Objective: To evaluate the effects of gabapentin on pain scores and opiate use.
Design: Retrospective review of patients charts who received gabapentin for at least 30 days. Data were collected concerning patients' diagnosis, current drug use, concurrent drug use, gabapentin dose, pain scores, and patient-reported side effects. Patients were divided into three groups based on their pain diagnosis; low back, neuropathic, and myofascial pain. The neuropathic group was subdivided into postherpetic neuralgia, diabetic neuropathy, sympathetically maintained pain, and phantom pain.
Setting: Two tertiary referral teaching hospitals in southeastern Michigan.
Results: A total of 122 charts were reviewed and included in this study. A significant decrease in pain scores with gabapentin was seen in the neuropathic pain group (paired t-test, p < .0001) but not in the low back pain group. Of the neuropathic pain group, patients with postherpetic neuralgia had the greatest decrease in pain scores. Ten patients showed a > 75% decrease in pain scores, of these: nine had a direct nerve injury, and one had postherpetic neuralgia. Opiate use was unchanged in all groups. Patients who were taking opiates had significantly less benefit with gabapentin use in terms of pain score. Patient-reported side effects were similar to those reported in a nonchronic pain population.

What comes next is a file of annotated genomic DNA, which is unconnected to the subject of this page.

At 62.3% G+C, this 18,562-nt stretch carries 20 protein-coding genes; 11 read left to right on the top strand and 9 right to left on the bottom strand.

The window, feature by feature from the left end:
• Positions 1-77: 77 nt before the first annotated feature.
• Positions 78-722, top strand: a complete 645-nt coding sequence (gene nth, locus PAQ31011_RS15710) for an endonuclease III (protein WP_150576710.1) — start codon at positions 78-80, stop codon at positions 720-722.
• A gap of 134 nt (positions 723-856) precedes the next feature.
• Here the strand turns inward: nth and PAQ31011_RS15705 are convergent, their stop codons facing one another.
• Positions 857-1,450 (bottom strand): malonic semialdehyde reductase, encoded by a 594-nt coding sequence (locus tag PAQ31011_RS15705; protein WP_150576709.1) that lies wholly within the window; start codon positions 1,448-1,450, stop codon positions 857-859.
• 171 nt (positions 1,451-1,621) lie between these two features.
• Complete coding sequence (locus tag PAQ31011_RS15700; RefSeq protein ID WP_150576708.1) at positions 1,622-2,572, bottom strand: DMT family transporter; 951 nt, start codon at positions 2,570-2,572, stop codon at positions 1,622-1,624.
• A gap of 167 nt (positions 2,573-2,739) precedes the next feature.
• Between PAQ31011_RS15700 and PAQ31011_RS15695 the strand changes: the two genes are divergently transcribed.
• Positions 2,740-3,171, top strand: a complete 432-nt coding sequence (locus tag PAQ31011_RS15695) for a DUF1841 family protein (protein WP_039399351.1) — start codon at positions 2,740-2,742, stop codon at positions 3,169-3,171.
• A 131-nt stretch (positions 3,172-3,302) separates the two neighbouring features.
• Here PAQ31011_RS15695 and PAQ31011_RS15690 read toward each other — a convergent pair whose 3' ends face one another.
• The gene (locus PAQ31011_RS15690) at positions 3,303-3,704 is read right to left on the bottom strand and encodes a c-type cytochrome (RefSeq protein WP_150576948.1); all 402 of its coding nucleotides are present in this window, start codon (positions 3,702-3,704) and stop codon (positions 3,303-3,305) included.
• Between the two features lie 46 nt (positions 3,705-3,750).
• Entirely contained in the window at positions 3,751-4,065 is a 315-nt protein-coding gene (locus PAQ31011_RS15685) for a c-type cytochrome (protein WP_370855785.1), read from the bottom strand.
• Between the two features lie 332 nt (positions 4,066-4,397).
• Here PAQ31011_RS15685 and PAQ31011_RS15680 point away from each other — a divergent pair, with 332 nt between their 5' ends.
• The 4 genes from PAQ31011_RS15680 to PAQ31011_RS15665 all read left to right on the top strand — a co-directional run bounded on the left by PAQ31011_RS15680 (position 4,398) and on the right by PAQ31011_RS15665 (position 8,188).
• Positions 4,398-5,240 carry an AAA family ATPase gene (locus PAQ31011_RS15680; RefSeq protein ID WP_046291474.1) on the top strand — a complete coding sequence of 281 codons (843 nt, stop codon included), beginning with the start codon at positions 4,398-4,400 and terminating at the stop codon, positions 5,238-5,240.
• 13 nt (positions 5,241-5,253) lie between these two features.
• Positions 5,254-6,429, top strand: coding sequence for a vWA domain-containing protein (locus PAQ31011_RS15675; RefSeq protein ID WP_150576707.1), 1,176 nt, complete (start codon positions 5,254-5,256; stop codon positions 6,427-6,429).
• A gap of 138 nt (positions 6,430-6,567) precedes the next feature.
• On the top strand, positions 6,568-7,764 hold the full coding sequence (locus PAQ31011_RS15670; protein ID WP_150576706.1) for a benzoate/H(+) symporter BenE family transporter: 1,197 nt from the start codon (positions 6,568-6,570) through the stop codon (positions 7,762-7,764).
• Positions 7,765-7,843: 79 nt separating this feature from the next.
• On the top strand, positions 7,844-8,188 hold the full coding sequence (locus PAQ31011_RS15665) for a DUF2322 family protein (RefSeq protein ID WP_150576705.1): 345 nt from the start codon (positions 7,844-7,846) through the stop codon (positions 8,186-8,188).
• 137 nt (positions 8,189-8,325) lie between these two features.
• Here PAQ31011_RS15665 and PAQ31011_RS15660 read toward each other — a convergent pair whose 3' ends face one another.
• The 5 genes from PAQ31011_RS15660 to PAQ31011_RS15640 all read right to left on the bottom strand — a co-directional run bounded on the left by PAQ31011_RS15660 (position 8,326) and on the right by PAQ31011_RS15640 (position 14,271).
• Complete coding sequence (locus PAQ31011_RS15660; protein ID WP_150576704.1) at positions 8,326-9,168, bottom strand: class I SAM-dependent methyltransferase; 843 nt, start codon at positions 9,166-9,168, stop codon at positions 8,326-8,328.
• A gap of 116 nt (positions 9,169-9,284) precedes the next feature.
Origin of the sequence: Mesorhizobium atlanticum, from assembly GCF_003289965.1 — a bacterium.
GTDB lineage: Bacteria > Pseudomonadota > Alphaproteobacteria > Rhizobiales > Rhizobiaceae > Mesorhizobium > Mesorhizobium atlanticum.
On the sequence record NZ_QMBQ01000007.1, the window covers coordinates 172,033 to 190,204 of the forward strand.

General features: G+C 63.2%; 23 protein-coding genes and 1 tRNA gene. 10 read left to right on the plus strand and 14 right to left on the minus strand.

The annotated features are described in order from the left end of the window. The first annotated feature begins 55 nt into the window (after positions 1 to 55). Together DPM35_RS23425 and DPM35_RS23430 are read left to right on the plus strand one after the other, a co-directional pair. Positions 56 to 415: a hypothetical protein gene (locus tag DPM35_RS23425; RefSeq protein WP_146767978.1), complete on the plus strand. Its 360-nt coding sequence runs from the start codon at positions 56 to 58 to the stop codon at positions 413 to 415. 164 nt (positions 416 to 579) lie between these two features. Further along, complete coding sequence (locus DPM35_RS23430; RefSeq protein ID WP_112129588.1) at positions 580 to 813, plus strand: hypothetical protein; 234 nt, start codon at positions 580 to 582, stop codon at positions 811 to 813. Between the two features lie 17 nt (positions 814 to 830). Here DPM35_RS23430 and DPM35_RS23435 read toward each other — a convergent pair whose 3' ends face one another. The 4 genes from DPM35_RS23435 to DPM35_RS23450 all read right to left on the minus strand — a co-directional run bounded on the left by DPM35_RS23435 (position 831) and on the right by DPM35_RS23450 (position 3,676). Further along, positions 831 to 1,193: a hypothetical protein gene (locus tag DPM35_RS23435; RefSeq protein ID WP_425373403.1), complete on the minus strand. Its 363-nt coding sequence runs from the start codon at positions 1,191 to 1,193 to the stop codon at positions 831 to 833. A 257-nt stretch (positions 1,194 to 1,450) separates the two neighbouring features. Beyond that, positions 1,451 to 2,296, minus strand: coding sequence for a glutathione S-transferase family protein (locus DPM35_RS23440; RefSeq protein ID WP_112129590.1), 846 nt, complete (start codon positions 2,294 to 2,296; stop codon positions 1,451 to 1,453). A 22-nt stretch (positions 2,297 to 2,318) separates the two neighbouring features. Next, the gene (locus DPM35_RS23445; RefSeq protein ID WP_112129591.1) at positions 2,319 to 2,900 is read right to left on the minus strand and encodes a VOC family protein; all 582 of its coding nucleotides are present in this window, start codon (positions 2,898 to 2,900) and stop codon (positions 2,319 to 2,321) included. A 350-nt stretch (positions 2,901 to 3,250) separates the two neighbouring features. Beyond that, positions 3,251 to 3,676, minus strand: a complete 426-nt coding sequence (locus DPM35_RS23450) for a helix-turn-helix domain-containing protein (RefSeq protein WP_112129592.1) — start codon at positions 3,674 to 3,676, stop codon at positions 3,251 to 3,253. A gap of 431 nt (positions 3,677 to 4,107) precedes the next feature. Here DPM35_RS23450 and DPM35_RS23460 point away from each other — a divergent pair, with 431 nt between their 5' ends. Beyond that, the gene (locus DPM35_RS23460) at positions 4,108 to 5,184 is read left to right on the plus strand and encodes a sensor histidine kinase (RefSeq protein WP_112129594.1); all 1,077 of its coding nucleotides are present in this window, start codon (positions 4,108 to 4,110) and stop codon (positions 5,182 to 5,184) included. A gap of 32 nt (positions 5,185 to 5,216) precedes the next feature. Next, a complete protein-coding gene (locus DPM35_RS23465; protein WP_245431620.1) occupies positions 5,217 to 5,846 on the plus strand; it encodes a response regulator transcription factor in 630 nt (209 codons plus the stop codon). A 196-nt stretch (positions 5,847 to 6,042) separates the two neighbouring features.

Conclusion: Gabapentin may be a useful adjunct for treating neuropathic pain with a minimum of side effects. Particular advantage may be gained with the use of this drug for postherpetic neuralgia and direct peripheral nerve injuries.